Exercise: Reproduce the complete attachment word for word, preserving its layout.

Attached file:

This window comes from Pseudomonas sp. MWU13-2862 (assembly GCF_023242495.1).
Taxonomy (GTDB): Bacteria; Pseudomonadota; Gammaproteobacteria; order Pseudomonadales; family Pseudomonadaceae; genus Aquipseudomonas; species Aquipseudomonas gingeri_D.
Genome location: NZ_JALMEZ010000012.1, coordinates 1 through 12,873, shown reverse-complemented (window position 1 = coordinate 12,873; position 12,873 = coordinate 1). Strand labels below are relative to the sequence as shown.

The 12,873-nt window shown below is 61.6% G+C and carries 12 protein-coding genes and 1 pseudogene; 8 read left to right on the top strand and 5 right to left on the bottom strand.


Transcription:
This window comes from Pseudomonas sp. MWU13-2862 (assembly GCF_023242495.1).
Taxonomy (GTDB): Bacteria; Pseudomonadota; Gammaproteobacteria; order Pseudomonadales; family Pseudomonadaceae; genus Aquipseudomonas; species Aquipseudomonas gingeri_D.
Genome location: NZ_JALMEZ010000012.1, coordinates 1 through 12,873, shown reverse-complemented (window position 1 = coordinate 12,873; position 12,873 = coordinate 1). Strand labels below are relative to the sequence as shown.

The 12,873-nt window shown below is 61.6% G+C and carries 12 protein-coding genes and 1 pseudogene; 8 read left to right on the top strand and 5 right to left on the bottom strand.